What's the Difference Between Añejo and Reposado Tequila?

Understanding the difference between these tequilas is key to making a better margarita.

Although a number of tequila designations exist, the most popular three are Blanco, reposado, and Añejo — and the most nuanced differences land between the latter. While all tequila is produced from fermented and distilled agave, their contrasts begin just after the distillation process. While Blanco tequila is released quite young (generally immediately post-distillation to up to two months after), reposado and Añejo tequilas have lengthier aging regimens. Additionally, reposado and Añejo tequila spend time in oak barrels, rendering them more similar to darker spirits (whiskey, dark rum, cognac) than their Blanco counterparts. 

A few key things to know: Regardless of designation, all tequila is made from agave across five regions in Mexico, with over 90% of production taking place in Jalisco. To get juice from the agave, local harvesters, known as jimadores, cut the sharp leaves off of the plant and cook their remaining centers, known as piñas. These steamed piñas are then crushed to release their juice, which is fermented in vats prior to distillation and aging. 

Anejo vs. Reposado Tequila

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So what exactly makes a reposado different from an añejo tequila? We enlisted the help of three of Mexico’s top mixologists to break down everything you need to know about these two barrel-aged spirits. 

What makes a tequila añejo or reposado?

Gina Barbachano, mixologist at Mexico City-based Hanky Banky, explains that the biggest difference between añejo and reposado tequila is the time they spend in barrel. “Reposado is required to be aged for at least two months, and añejo at least one year,” she says. Gabriela Lozada, bar manager at the all-women run bar, Brujas, elaborates on this, adding that reposado tequila spends more than two months but less than one year in barrel, whereas añejo tequila spends more than one year and less than three years in barrel.

What are the main flavors and aromas in añejo and reposado tequila?

Tito Pin Perez, creative director at Mexico City-based cocktail bar, Rayo, shares that both reposado and añejo tequila vanilla, oak, and spice, though añejo’s flavors will generally be much richer. This can be attributed to the longer time in barrel. (Additionally, Perez cites notes of honey in reposado tequila, whereas añejo will show more cinnamon notes.) “Both are very delicious, but I prefer reposado because it provides flavor but still has punchy tequila notes,” he says.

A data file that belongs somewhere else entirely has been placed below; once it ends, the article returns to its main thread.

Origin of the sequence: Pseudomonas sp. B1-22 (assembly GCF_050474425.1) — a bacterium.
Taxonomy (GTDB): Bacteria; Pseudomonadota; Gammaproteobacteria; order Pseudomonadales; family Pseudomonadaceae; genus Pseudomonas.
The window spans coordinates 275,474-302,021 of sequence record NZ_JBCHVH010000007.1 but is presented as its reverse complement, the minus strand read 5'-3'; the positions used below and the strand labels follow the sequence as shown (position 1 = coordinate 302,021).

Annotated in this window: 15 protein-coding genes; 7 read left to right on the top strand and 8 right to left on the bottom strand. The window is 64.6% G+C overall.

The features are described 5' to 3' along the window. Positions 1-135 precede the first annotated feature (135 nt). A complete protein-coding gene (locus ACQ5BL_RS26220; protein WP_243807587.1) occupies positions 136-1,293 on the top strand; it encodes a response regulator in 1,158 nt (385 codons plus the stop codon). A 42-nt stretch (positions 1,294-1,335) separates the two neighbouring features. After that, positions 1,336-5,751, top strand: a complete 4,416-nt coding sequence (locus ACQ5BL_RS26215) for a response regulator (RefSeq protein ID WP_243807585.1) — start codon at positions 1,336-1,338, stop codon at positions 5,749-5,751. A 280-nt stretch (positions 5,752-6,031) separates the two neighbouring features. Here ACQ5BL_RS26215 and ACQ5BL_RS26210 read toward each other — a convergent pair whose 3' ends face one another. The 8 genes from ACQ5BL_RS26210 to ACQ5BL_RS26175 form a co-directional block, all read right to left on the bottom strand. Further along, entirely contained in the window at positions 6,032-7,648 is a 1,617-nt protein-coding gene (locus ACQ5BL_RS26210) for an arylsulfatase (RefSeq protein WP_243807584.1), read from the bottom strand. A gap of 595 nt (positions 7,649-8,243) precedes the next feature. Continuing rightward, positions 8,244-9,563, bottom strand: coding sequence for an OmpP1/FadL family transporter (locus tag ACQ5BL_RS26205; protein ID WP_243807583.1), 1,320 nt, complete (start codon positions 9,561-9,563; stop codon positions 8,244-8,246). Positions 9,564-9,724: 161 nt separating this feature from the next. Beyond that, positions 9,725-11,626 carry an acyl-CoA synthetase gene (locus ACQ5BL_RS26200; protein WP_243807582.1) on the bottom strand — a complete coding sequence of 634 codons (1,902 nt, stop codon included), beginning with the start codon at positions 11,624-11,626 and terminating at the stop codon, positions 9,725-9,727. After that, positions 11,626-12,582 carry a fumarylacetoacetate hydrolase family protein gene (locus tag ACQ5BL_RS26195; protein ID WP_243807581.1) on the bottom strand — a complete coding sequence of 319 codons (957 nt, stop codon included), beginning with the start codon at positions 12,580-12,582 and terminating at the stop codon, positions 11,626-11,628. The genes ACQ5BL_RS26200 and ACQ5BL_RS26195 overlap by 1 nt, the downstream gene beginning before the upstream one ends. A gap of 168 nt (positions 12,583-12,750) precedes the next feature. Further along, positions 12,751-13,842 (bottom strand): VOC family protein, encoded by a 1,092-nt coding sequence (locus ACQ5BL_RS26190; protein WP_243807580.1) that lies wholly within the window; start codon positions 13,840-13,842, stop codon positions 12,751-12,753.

In addition to vanilla, Barbanchino states that reposado tequila will often show more citrus-forward notes, whereas añejo tequila can often present flavors of dried fruits and cooked agave. In terms of hue, Lozada describes reposado tequila as more pale yellow, whereas añejo tequila will generally show a more amber color in the glass. 

Is añejo or reposado tequila better for sipping?

Both reposado and añejo tequilas are great for sipping solo (or over a cube of ice) – it’s simply a matter of taste and preference. However, regardless of which style you choose to sip neat, Perez recommends enjoying the tequila at room temperature in a snifter glass, so as to let all of the aromas and flavors come to life. 

When would you choose an añejo over a reposado tequila?

While reposado and añejo tequilas are both great for sipping solo and mixing into cocktails, Lozada recommends using reposado for fresher drinks (think variations on brighter classics, such as the French 75), whereas añejos are great for mixing into riffs on more robust drinks, such as a twist on the Old Fashioned

How to use añejo and reposado tequila in cocktails

Building on Lozada’s tip, Barbanchino recommends using Blanco or Reposado tequila in more citrus-forward drinks, whereas añejo will shine in cocktails made with vermouth, as well as other aged spirits and liqueurs

“If sipping Reposado or añejo tequila neat, avoid the lime wedge or sangrita, which are traditional pairings for blanco tequila that work very well,” Barbanchino. “Instead, pair them with dark chocolate or a butter toffee, which is exceptional with añejo.” Lozada agrees, stating that dark chocolate “really accentuates the dry notes of the wood” in Reposado tequila. “In the case of the añejo, I discovered an extraordinary complexity by pairing it with peaches, dates, and dried fruits,” she says.

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